When is GM, GM?

The next issue of Ethical Corporation, coming off the physical and digital presses shortly, has a major report on agriculture and genetic modification.

We all know there’s a population explosion.We all know climate change won’t help. We all know technology has a role of play in agriculture. But our concern is also for the little guys, the small farmers, what of them?

All this is discussed in our next edition. Here’s an excerpt below, which I think you may find interesting, given we are all interested in food….

When is it GM?

The
definition of when a substance is GM – with all the connotations – and when it
is not can be confusing. In many respects, opinion is split exactly where the
line lies.

Modern
plant breeding – known as molecular breeding – may use techniques of molecular
biology
to select,
or in the case of genetic modification, to insert, desirable traits into plants. The distinction is
important if one accepts the broadest definition of GM crops to include any
organism with artificially altered genes.
Traditional plant breeding at its core is the deliberate
interbreeding (crossing) of closely or distantly related individuals to produce
new crop varieties, including the crossbreeding of traits (genes) from one
variety or line into a new genetic background. Thus, plant breeding has always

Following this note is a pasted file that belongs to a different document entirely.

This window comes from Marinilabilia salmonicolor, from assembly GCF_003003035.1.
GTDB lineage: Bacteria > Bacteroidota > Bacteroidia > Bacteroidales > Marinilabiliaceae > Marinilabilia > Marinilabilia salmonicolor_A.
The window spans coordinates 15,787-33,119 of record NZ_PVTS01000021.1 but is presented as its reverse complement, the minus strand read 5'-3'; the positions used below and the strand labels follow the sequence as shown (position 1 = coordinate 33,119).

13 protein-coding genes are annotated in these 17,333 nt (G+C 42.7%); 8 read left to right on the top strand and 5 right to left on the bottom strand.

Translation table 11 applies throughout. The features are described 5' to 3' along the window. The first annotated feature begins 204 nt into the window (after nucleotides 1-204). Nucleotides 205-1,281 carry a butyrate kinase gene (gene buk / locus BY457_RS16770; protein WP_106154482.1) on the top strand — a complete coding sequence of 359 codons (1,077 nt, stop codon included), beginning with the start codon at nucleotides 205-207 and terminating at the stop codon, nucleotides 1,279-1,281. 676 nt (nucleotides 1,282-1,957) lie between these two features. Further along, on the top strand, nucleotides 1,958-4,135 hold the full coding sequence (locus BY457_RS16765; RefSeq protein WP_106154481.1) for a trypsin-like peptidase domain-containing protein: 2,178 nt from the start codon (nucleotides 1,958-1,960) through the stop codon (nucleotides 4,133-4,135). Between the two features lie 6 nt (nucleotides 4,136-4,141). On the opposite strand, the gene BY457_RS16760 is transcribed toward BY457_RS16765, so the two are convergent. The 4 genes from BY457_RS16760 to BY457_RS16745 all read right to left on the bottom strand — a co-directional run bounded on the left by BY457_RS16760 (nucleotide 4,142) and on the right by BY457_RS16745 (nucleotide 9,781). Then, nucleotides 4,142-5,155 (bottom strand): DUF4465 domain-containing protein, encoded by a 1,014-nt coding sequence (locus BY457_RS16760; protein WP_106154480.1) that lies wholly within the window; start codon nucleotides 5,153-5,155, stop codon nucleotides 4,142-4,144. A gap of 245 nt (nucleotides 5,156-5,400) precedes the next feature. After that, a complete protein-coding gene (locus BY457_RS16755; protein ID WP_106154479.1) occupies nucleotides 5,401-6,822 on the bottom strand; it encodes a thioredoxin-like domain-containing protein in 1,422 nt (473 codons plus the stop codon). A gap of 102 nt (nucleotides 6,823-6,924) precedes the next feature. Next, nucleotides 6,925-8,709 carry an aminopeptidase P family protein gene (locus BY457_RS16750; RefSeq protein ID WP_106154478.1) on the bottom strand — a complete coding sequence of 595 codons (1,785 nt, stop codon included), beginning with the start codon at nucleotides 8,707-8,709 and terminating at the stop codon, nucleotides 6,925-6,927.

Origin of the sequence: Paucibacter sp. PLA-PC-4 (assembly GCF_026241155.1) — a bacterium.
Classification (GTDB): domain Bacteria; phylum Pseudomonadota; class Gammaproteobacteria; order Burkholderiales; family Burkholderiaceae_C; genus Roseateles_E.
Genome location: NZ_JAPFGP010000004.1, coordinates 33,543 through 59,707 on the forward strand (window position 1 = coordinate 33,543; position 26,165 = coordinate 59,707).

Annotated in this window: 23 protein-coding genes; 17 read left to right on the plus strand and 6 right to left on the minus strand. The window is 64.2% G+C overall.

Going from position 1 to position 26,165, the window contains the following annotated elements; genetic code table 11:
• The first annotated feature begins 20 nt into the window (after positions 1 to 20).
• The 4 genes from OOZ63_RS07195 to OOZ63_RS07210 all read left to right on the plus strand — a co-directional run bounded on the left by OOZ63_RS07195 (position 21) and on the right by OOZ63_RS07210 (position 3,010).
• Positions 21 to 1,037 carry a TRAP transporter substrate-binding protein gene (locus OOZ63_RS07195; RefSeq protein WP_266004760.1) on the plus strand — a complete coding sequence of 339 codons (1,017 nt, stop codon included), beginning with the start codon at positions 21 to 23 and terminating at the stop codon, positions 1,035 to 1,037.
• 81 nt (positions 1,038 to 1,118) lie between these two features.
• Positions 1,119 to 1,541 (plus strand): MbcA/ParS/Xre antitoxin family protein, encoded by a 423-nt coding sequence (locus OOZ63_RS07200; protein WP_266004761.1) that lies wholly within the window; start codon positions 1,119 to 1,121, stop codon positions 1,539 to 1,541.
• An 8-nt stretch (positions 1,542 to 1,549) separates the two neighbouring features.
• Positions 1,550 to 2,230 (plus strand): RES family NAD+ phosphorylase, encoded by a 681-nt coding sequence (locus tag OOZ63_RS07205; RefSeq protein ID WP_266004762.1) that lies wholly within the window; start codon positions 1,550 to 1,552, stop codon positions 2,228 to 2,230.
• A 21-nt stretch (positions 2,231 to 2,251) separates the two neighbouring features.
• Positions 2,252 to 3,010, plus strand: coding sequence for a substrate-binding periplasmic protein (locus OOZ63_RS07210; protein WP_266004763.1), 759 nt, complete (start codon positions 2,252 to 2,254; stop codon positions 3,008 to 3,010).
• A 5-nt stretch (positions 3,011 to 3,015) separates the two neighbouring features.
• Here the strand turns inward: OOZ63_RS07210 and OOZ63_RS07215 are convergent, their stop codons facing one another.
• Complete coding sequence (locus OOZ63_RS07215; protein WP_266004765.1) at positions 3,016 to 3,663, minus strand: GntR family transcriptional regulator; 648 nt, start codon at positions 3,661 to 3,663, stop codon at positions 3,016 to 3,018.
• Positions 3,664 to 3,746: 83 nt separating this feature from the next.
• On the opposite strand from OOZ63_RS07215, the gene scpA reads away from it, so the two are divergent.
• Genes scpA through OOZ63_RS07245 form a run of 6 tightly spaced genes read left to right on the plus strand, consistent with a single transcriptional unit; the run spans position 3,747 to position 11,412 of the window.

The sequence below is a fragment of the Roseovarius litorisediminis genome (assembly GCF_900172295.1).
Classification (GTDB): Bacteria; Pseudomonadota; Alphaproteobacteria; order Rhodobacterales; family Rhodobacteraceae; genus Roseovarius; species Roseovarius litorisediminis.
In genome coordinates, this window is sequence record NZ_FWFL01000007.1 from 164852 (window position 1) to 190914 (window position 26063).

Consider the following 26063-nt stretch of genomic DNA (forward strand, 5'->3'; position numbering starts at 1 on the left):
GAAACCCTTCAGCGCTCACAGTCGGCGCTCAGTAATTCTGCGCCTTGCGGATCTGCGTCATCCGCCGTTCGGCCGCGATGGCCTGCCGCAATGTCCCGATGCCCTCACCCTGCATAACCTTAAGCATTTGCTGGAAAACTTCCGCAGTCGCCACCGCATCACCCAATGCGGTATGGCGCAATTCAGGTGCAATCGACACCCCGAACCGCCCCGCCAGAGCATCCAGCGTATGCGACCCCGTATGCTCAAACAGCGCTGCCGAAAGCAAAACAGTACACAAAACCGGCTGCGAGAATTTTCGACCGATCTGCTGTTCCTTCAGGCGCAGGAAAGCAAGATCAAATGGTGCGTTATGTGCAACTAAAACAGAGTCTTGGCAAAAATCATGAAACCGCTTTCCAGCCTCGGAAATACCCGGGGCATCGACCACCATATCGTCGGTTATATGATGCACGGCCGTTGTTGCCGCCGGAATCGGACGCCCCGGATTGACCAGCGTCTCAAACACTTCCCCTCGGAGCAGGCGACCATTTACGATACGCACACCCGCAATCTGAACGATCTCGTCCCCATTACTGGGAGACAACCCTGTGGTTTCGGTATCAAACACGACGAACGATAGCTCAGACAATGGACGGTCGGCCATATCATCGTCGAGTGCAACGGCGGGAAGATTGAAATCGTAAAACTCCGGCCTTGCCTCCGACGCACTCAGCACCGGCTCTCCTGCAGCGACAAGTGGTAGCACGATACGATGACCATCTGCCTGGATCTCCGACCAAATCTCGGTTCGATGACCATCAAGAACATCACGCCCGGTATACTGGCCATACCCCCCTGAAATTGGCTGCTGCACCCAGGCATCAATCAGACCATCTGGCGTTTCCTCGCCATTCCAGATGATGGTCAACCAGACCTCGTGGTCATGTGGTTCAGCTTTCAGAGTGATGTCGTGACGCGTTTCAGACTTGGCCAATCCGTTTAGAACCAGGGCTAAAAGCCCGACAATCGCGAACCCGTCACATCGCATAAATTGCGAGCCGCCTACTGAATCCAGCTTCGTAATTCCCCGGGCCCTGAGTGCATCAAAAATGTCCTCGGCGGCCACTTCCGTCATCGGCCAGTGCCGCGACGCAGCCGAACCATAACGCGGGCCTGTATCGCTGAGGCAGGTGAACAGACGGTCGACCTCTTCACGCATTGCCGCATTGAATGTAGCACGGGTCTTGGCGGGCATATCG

involved the “artificial” alteration of genes.
Most
scientists argue for a more precise GM definition distinguishing between
cross-species breeding (ie insertion) and selection of genes from the
organism’s already-existing genetic composition.
Advances
in molecular biology, have greatly improved the selection or screening process,
thus opening up a genome editing pathway into new biotech methods such
as mutagenesis – whereby targeted mutations turn on or off single pairs
of DNA. Mutations have long been an essential part of the Green Revolution,
which in the past relied upon harsh chemicals and radiation. Because these
plants don’t carry foreign genes, they may face little to no regulatory
oversight.
Biotechnology, then in its broadest terms, includes both GM techniques of
cross-breeding insertion, as well as newly developed methods that encompass a
wide-ranging selection process for identification and breeding that turns on or
off genes already present in an organism’s own genetic makeup.

Read more about all this in a few days time, on Ethicalcorp.com and in our print edition.